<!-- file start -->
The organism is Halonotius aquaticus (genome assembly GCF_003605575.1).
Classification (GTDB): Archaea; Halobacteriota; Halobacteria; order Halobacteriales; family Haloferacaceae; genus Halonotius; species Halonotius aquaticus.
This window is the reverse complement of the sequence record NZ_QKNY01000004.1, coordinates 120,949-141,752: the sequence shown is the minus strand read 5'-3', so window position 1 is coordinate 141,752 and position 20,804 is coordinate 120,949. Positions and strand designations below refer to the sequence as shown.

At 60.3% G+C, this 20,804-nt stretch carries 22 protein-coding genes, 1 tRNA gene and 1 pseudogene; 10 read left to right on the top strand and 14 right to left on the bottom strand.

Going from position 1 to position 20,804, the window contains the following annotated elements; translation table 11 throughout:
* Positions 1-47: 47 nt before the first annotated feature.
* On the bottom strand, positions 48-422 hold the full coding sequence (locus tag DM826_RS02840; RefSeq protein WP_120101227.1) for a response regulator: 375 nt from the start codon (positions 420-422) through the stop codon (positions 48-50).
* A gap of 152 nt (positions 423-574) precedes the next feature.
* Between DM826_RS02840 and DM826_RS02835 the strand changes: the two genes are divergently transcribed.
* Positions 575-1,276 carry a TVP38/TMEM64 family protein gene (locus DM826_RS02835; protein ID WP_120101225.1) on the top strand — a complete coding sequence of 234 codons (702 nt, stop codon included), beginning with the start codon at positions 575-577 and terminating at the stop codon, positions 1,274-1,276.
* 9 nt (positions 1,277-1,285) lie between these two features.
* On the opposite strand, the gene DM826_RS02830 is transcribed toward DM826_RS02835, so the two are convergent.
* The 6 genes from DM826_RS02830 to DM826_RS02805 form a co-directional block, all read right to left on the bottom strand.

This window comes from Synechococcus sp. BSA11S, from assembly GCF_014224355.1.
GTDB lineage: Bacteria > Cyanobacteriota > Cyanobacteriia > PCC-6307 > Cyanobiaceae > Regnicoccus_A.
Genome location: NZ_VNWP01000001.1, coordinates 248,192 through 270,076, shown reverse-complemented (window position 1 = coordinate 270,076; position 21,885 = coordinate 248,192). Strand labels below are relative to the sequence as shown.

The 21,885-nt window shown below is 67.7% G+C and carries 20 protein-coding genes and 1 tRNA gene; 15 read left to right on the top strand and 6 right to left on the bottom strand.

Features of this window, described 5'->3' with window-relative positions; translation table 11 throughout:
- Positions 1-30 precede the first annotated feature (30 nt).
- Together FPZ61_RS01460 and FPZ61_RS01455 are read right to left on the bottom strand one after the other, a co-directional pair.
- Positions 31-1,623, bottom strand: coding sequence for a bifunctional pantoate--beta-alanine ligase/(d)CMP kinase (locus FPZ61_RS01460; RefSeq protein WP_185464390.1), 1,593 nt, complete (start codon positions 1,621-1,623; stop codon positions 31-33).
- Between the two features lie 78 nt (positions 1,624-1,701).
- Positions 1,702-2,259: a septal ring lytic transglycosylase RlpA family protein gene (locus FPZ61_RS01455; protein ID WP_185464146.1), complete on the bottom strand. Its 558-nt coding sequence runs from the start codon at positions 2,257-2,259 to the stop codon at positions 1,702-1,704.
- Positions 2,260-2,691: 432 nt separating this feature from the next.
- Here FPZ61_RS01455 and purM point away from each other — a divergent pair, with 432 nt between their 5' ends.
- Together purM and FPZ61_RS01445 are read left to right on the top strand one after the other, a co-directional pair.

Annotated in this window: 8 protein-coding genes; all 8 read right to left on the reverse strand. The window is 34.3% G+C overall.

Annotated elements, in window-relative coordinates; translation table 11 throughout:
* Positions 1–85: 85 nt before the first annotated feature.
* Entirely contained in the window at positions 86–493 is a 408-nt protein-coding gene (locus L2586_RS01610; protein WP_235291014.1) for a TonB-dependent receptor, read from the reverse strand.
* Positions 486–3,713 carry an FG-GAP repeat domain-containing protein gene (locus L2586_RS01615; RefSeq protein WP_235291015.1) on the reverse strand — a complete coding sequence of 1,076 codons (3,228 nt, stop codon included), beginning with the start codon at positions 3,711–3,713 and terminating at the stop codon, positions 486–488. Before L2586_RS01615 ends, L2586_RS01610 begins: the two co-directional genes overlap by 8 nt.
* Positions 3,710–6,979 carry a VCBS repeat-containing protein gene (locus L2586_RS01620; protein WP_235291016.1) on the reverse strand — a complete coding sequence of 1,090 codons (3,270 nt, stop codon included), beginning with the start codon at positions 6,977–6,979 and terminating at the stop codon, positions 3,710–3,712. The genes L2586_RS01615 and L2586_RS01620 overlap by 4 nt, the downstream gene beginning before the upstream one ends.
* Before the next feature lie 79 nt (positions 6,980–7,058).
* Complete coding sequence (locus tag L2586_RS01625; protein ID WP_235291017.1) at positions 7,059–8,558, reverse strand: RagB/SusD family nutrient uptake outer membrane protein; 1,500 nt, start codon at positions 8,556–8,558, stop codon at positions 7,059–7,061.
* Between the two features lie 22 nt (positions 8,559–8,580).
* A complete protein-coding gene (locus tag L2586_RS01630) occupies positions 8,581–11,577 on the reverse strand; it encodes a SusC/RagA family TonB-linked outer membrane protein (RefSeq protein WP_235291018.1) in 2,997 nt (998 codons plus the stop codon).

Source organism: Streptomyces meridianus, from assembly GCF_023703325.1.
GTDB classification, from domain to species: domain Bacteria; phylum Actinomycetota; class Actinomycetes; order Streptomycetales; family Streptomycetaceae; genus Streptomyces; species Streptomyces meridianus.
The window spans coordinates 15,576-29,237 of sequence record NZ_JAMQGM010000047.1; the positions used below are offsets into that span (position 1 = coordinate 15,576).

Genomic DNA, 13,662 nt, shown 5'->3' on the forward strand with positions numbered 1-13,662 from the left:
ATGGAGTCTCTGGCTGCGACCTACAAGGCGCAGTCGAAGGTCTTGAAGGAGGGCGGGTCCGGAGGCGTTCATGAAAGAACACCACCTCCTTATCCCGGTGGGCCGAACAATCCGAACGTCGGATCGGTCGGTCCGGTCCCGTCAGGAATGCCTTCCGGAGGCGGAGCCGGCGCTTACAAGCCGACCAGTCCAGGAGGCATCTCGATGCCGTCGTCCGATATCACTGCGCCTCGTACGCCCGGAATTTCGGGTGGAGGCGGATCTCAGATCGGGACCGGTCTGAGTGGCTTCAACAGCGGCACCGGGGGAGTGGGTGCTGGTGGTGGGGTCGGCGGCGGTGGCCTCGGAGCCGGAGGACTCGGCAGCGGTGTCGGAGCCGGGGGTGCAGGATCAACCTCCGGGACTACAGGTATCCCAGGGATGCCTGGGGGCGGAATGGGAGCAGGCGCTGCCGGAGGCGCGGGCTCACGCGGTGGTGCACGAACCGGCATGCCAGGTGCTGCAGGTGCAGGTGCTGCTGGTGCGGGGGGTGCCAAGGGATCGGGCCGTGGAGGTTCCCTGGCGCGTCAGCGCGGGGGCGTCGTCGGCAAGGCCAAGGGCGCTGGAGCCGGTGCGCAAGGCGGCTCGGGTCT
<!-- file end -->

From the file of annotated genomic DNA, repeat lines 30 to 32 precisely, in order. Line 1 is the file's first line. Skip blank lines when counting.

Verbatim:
* Entirely contained in the window at positions 86–493 is a 408-nt protein-coding gene (locus L2586_RS01610; protein WP_235291014.1) for a TonB-dependent receptor, read from the reverse strand.
* Positions 486–3,713 carry an FG-GAP repeat domain-containing protein gene (locus L2586_RS01615; RefSeq protein WP_235291015.1) on the reverse strand — a complete coding sequence of 1,076 codons (3,228 nt, stop codon included), beginning with the start codon at positions 3,711–3,713 and terminating at the stop codon, positions 486–488. Before L2586_RS01615 ends, L2586_RS01610 begins: the two co-directional genes overlap by 8 nt.
* Positions 3,710–6,979 carry a VCBS repeat-containing protein gene (locus L2586_RS01620; protein WP_235291016.1) on the reverse strand — a complete coding sequence of 1,090 codons (3,270 nt, stop codon included), beginning with the start codon at positions 6,977–6,979 and terminating at the stop codon, positions 3,710–3,712. The genes L2586_RS01615 and L2586_RS01620 overlap by 4 nt, the downstream gene beginning before the upstream one ends.